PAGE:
Town-planning scale model of Moscow at the VDNKh. Photo: Vasily Shaposhnikov/Kommersant

Both scenarios we have described, yours and mine, are probably products of a morbid Muscovite imagination and have little to do with the urban reality. But yours is more realistic, with suburban Moscow dachas playing the role of Thailand, bedroom districts standing in for workers hostels, and the very meaning of normal life in the metropolis rapidly mutating. It is this situation that brought the ideology of hipster urbanism, probably the best thing that has happened with Moscow in recent years, onto the scene. But this is a separate and a slightly sad story.

I will elaborate on the topic by mentioning two talking points. The first is changing perceptions of law enforcement under these circumstance. According to “Eurobarometer in Russia,” forty-three percent of Moscow residents believe that “the police are a threat to ordinary people, perpetrating lawlessness and violence.” (Fifty-one percent of respondents hold the opposite opinion). This is even more than in the Republic of Dagestan (34%), which holds the second place in our sample.

Another talking point is who in Moscow feels most like Muscovites. According to our data, it is not people who were born in Moscow, but those who came here over ten years ago. They have the strongest Muscovite identity. They are the most active users of the city (from museums and exhibitions to citywide celebrations). It is they, rather than the notorious hipsters, who have shown the most lively response to transformations of the urban environment in recent years.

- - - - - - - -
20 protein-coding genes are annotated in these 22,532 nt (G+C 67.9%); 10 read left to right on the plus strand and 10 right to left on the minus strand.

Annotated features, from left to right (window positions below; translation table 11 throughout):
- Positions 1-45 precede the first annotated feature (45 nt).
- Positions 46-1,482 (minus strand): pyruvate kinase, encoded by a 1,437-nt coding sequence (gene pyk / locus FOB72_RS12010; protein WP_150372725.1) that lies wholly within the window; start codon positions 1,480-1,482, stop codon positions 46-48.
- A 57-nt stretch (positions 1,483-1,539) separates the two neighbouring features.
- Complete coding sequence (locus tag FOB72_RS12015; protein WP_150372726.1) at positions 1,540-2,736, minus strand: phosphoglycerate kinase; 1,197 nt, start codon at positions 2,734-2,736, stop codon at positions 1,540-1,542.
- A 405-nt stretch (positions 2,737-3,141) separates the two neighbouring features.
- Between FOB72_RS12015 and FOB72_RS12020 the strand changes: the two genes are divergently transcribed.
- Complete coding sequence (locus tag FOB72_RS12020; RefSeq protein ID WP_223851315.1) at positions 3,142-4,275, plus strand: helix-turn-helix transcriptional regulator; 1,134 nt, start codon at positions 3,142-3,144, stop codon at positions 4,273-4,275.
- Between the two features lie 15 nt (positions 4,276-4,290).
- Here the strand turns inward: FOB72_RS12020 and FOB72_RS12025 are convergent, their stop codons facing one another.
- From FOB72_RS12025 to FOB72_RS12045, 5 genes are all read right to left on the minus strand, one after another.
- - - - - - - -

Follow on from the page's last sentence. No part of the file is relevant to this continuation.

The main thing to remember is that these people arrived in Moscow ten to twenty years ago not for a “normal” life but for the sake of self-realization. And it is they who now define Moscow.

I understand that you are not a big fan of hipster urbanism. What is bad about it?

To be honest, today I regret that a few years ago I came up with the phrase hipster urbanism. Then it was necessary to more accurately capture the object of our study: the impact on specific urban spaces of the metaphor of the city as a stage, which had gained a foothold in the language of policy makers and officials. I naively supposed that if this concept were terminologically defined in an academic paper, the risk of erosion would be minimal. However, the phrase hipster urbanism caught on first as a cliché in critical journalism, then as a self-designation. Sergei Kapkov [Moscow’s former culture head] then decided to give a lecture on hipster urbanism. Some people in Samara, responsible for the reconstruction of the embankment, authoritatively reported they were working in terms of hipster urbanism. These words can stand for anything today. They do not refer to anything specific and only vaguely link Kapkov’s Moscow and abstract hipsters in a loose associative unity.

Photo: Konstantin Kokoshkin/Russian Look